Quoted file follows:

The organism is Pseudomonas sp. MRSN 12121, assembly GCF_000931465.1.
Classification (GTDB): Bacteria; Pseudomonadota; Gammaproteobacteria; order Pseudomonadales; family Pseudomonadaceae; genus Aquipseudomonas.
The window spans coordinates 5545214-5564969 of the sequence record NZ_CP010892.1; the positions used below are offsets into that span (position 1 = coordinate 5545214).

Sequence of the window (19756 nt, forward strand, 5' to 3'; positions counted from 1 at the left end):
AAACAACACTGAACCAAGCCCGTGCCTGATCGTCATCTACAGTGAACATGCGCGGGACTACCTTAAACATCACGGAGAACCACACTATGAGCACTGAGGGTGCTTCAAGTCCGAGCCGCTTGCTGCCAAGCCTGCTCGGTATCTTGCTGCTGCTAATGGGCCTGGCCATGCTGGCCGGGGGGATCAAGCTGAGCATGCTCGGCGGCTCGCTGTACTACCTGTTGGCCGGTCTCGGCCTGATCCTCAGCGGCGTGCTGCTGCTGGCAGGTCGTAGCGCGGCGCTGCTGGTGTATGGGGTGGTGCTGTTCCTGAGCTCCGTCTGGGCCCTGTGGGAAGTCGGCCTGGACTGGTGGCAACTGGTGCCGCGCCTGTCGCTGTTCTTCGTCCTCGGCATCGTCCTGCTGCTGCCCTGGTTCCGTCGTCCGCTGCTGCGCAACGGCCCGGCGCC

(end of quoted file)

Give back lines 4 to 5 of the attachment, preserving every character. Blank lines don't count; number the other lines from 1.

Sequence of the window (19756 nt, forward strand, 5' to 3'; positions counted from 1 at the left end):
AAACAACACTGAACCAAGCCCGTGCCTGATCGTCATCTACAGTGAACATGCGCGGGACTACCTTAAACATCACGGAGAACCACACTATGAGCACTGAGGGTGCTTCAAGTCCGAGCCGCTTGCTGCCAAGCCTGCTCGGTATCTTGCTGCTGCTAATGGGCCTGGCCATGCTGGCCGGGGGGATCAAGCTGAGCATGCTCGGCGGCTCGCTGTACTACCTGTTGGCCGGTCTCGGCCTGATCCTCAGCGGCGTGCTGCTGCTGGCAGGTCGTAGCGCGGCGCTGCTGGTGTATGGGGTGGTGCTGTTCCTGAGCTCCGTCTGGGCCCTGTGGGAAGTCGGCCTGGACTGGTGGCAACTGGTGCCGCGCCTGTCGCTGTTCTTCGTCCTCGGCATCGTCCTGCTGCTGCCCTGGTTCCGTCGTCCGCTGCTGCGCAACGGCCCGGCGCC